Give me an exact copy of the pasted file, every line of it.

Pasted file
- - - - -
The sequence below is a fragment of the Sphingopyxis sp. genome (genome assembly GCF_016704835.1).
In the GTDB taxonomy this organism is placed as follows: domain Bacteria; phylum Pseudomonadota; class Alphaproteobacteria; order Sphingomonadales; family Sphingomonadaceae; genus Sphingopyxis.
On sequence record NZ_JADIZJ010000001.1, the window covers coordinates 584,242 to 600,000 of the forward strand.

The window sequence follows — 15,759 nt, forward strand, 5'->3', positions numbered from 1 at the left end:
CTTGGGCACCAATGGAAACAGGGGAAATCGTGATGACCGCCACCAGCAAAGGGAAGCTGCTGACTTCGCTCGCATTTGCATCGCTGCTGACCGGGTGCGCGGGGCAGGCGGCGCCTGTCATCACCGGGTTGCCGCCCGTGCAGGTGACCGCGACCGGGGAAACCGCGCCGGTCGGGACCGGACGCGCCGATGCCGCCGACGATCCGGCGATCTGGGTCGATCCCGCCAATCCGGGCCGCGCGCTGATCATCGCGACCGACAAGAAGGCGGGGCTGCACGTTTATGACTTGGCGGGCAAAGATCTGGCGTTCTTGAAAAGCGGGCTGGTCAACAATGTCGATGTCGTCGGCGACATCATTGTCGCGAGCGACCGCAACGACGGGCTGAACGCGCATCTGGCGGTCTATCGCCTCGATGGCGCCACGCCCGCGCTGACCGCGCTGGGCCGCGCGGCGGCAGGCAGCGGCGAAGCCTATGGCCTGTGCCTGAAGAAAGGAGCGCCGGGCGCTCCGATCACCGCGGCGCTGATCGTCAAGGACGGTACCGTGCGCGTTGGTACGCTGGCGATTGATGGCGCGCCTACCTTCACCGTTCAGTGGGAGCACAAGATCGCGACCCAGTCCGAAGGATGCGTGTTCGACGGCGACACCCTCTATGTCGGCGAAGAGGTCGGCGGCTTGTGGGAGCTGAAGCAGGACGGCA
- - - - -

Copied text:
The sequence below is a fragment of the Sphingopyxis sp. genome (genome assembly GCF_016704835.1).
In the GTDB taxonomy this organism is placed as follows: domain Bacteria; phylum Pseudomonadota; class Alphaproteobacteria; order Sphingomonadales; family Sphingomonadaceae; genus Sphingopyxis.
On sequence record NZ_JADIZJ010000001.1, the window covers coordinates 584,242 to 600,000 of the forward strand.

The window sequence follows — 15,759 nt, forward strand, 5'->3', positions numbered from 1 at the left end:
CTTGGGCACCAATGGAAACAGGGGAAATCGTGATGACCGCCACCAGCAAAGGGAAGCTGCTGACTTCGCTCGCATTTGCATCGCTGCTGACCGGGTGCGCGGGGCAGGCGGCGCCTGTCATCACCGGGTTGCCGCCCGTGCAGGTGACCGCGACCGGGGAAACCGCGCCGGTCGGGACCGGACGCGCCGATGCCGCCGACGATCCGGCGATCTGGGTCGATCCCGCCAATCCGGGCCGCGCGCTGATCATCGCGACCGACAAGAAGGCGGGGCTGCACGTTTATGACTTGGCGGGCAAAGATCTGGCGTTCTTGAAAAGCGGGCTGGTCAACAATGTCGATGTCGTCGGCGACATCATTGTCGCGAGCGACCGCAACGACGGGCTGAACGCGCATCTGGCGGTCTATCGCCTCGATGGCGCCACGCCCGCGCTGACCGCGCTGGGCCGCGCGGCGGCAGGCAGCGGCGAAGCCTATGGCCTGTGCCTGAAGAAAGGAGCGCCGGGCGCTCCGATCACCGCGGCGCTGATCGTCAAGGACGGTACCGTGCGCGTTGGTACGCTGGCGATTGATGGCGCGCCTACCTTCACCGTTCAGTGGGAGCACAAGATCGCGACCCAGTCCGAAGGATGCGTGTTCGACGGCGACACCCTCTATGTCGGCGAAGAGGTCGGCGGCTTGTGGGAGCTGAAGCAGGACGGCA